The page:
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forces. It will be a happy day when all combine and conspire harmoniously for the true regeneration of the world.

Yet, while cordially inviting the co-operation of all, we must ever bear in mind that of all agencies for the regeneration of society, the spiritual force, the force of the Gospel of salvation, is by far the strongest. In the first place, it is when we look at man in the light of the Gospel that we realize his greatness, and feel how worthy he is of our best efforts to raise him up. An immortal being, a fallen being, a being who has lost God's image but may yet recover it, susceptible himself of endless suffering or bliss, and exercising a daily influence on all around him either for weal or woe-how terrible is his ruin, how glorious his recovery! As Pascal used to say, man is a mystery—a compound of greatness and littleness. Generally it is his littleness that is most apparent; and when that view of him fills the eye, there is little effort to save him, and little concern for his wrecked life : he

be sent into the wars as food for gunpowder, or sent to sea in a crazy ship, and if he is drowned, what matters it—the ship was insured. But in the light of the Gospel, it is the great. ness of man that fills the view—his immortal capacity, his neverceasing influence on others, his fitness to become a servant of God, useful in his work—nay, a son of God, rejoicing in his fellowship and restored to his image. What an unprecedented impulse does this view of man give to those who labor for his regeneration ! Again, it is only when the Gospel is brought to bear on man that he himself is thoroughly roused to a due sense of his position as an immortal being, and to any measure of hope that his regeneration can be effected. Show a man that the Son of God died for him, the just for the unjust, to bring him unto God; that God desires him for a son, and has ready for him an inheritance of exceeding great worth-where he himself dwells in glory; show him that the Holy Ghost, himself God, is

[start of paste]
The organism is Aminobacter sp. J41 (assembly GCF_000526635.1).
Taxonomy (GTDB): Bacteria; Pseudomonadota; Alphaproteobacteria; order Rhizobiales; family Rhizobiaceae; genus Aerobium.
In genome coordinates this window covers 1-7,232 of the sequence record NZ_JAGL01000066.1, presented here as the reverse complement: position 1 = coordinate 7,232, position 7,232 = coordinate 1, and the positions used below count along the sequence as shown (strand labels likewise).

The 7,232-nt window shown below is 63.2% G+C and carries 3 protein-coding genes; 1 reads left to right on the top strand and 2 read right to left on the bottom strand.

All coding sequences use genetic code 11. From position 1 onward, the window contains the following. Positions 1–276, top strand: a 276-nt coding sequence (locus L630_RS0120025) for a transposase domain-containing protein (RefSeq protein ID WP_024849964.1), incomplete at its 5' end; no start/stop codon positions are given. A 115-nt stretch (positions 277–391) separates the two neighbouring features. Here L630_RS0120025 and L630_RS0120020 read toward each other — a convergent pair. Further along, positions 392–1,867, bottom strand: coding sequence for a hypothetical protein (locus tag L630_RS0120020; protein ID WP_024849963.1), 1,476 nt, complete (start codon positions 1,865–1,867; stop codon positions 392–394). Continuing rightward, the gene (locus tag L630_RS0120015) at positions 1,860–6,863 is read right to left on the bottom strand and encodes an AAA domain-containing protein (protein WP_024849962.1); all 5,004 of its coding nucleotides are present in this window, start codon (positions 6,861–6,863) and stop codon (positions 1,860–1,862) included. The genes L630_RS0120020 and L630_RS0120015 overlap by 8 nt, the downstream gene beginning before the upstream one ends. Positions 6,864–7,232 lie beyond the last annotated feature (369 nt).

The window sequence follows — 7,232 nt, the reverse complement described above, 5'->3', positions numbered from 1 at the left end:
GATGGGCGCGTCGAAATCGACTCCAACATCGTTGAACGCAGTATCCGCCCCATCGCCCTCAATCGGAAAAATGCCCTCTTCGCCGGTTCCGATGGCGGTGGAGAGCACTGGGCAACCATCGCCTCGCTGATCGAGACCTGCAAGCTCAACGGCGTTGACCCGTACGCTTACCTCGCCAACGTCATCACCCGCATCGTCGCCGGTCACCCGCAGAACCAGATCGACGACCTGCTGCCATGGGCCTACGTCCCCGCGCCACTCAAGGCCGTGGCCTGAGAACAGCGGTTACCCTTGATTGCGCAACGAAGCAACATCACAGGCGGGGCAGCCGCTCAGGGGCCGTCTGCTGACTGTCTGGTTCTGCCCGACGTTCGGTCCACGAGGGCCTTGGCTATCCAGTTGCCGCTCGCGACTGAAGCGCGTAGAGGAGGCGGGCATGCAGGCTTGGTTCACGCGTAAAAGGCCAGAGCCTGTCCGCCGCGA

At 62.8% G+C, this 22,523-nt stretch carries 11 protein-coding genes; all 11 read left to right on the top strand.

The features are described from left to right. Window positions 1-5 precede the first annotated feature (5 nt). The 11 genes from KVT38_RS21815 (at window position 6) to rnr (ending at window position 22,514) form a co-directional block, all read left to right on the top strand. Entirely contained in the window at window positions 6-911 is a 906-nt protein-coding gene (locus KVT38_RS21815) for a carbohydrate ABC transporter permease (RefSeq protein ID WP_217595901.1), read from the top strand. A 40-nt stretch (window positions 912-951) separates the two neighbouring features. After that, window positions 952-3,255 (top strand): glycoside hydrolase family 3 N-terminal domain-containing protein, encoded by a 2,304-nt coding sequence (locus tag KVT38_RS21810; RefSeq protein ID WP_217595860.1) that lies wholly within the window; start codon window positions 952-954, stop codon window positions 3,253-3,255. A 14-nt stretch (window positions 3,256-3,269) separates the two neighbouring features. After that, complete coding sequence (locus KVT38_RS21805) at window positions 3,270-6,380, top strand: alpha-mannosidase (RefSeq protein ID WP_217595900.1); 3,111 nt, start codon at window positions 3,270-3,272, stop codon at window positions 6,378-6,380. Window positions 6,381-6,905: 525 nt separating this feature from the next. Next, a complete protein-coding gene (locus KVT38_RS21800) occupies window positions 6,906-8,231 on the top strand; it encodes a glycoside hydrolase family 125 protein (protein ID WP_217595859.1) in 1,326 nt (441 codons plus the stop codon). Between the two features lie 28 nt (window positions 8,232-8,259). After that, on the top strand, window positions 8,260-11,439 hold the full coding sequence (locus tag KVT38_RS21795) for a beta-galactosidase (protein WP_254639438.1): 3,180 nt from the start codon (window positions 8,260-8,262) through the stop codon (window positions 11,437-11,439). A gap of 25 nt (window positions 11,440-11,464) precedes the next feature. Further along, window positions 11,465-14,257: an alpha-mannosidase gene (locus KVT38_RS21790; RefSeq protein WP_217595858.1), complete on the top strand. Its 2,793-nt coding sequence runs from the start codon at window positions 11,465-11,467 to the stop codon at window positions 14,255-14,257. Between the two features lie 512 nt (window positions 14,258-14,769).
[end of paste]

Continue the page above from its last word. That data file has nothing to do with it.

; in his soul, to fashion it in purity and beauty like that of a Son of

a God, and that to resist the impulses that move him upwards is to resist the work of God himself; let him feel that the grace of the Gospel brings peace of conscience, a hope full of immortality, fellowship with God, in short, every blessing that God can conferwhat an unrivalled force is thus furnished for his elevation-a force equal, through God's blessing, to the very highest results !

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After all, let the duty of others be what it may, it is the Christian Church, in its various branches, that must charge itself with the chief responsibility of reconquering the lapsed classes. It is the church that is in possession of far the most powerful artillery, if only she is willing and knows how to use it. The work is so important and so difficult that, to accomplish it, the church would need to summon her utmost energies and resources. In this paper, under the designation of lapsed classes we have had chiefly in view those who lie at the bottom of the social scale, the detritus of society in every sense.

But we cannot forget that since the days of Dr. Chalmers the “ lapsed classes'' have been swollen by other elements, and that we have now to embrace under it an array of cultivated unbelievers who are as far removed from Christ as any. The problem becomes more and more difficult as time wears on. All the more is it necessary that the Christian Church should look it full in the face. It is the function of the church to conquer all these classes to Christ, and all divine encouragement awaits her efforts if only she will face the enterprise in faith and courage. On the other hand, if she shirk it, shutting herself up in a more comfortable and apparently desirable region, she cannot expect to prosper. She may content herself with drawing adherents from the more willing and well-to-do classes, and with building up congregations on whose comfortable condition the eye may rest with complacency. But this will not be following the footsteps of her Lord. Like the Son of Man, she must go forth to seek and to save that which is lost. Her true glory does not lie in any measure or kind of worldly prosperity, but in the degree in which she draws the lost to Christ and assimilates them to him. There is something radically wrong when, confronted with men perishing for lack of knowledge, the church passes by on the other side, thinking neither of the loss to the individual, nor to the church, nor to the world, nor to God, when even one soul is lost, much more souls without number! Happy, on the other hand, the church that maintains its affections warm and tender towards the erring, and understands the joy there is in heaven over one sinner that repenteth! It is this evangelistic